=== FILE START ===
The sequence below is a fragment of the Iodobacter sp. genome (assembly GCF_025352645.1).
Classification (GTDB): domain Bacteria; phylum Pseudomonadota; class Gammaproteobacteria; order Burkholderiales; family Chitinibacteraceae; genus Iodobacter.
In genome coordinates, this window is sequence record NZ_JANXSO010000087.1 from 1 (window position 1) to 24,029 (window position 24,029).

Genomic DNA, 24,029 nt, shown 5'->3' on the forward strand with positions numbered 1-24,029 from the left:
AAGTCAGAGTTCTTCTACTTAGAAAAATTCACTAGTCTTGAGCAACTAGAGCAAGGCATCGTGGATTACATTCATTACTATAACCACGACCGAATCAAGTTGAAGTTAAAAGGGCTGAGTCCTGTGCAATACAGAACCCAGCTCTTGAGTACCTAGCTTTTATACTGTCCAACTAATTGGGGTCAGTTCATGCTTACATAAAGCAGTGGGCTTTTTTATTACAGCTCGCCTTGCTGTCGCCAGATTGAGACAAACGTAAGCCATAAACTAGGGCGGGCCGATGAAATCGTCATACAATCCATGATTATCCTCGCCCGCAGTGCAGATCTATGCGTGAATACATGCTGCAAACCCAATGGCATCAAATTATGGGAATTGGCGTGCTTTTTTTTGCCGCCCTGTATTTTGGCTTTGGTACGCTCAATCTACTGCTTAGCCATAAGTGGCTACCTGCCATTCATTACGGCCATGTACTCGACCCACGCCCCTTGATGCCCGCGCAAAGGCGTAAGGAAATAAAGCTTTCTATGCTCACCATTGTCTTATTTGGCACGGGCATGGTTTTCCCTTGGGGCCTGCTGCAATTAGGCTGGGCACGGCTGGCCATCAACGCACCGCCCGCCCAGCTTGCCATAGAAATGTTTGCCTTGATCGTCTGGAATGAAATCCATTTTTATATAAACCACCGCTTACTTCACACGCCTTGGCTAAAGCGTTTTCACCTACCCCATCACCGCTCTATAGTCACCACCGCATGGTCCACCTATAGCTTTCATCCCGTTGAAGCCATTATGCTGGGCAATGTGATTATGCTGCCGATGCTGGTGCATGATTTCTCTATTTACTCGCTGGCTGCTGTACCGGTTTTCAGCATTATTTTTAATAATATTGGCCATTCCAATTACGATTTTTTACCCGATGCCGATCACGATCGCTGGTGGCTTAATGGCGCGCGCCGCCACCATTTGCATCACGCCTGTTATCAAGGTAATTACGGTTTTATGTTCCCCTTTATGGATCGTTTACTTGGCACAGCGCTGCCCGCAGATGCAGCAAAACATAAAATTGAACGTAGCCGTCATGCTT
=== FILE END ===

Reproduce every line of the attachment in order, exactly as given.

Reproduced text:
The sequence below is a fragment of the Iodobacter sp. genome (assembly GCF_025352645.1).
Classification (GTDB): domain Bacteria; phylum Pseudomonadota; class Gammaproteobacteria; order Burkholderiales; family Chitinibacteraceae; genus Iodobacter.
In genome coordinates, this window is sequence record NZ_JANXSO010000087.1 from 1 (window position 1) to 24,029 (window position 24,029).

Genomic DNA, 24,029 nt, shown 5'->3' on the forward strand with positions numbered 1-24,029 from the left:
AAGTCAGAGTTCTTCTACTTAGAAAAATTCACTAGTCTTGAGCAACTAGAGCAAGGCATCGTGGATTACATTCATTACTATAACCACGACCGAATCAAGTTGAAGTTAAAAGGGCTGAGTCCTGTGCAATACAGAACCCAGCTCTTGAGTACCTAGCTTTTATACTGTCCAACTAATTGGGGTCAGTTCATGCTTACATAAAGCAGTGGGCTTTTTTATTACAGCTCGCCTTGCTGTCGCCAGATTGAGACAAACGTAAGCCATAAACTAGGGCGGGCCGATGAAATCGTCATACAATCCATGATTATCCTCGCCCGCAGTGCAGATCTATGCGTGAATACATGCTGCAAACCCAATGGCATCAAATTATGGGAATTGGCGTGCTTTTTTTTGCCGCCCTGTATTTTGGCTTTGGTACGCTCAATCTACTGCTTAGCCATAAGTGGCTACCTGCCATTCATTACGGCCATGTACTCGACCCACGCCCCTTGATGCCCGCGCAAAGGCGTAAGGAAATAAAGCTTTCTATGCTCACCATTGTCTTATTTGGCACGGGCATGGTTTTCCCTTGGGGCCTGCTGCAATTAGGCTGGGCACGGCTGGCCATCAACGCACCGCCCGCCCAGCTTGCCATAGAAATGTTTGCCTTGATCGTCTGGAATGAAATCCATTTTTATATAAACCACCGCTTACTTCACACGCCTTGGCTAAAGCGTTTTCACCTACCCCATCACCGCTCTATAGTCACCACCGCATGGTCCACCTATAGCTTTCATCCCGTTGAAGCCATTATGCTGGGCAATGTGATTATGCTGCCGATGCTGGTGCATGATTTCTCTATTTACTCGCTGGCTGCTGTACCGGTTTTCAGCATTATTTTTAATAATATTGGCCATTCCAATTACGATTTTTTACCCGATGCCGATCACGATCGCTGGTGGCTTAATGGCGCGCGCCGCCACCATTTGCATCACGCCTGTTATCAAGGTAATTACGGTTTTATGTTCCCCTTTATGGATCGTTTACTTGGCACAGCGCTGCCCGCAGATGCAGCAAAACATAAAATTGAACGTAGCCGTCATGCTT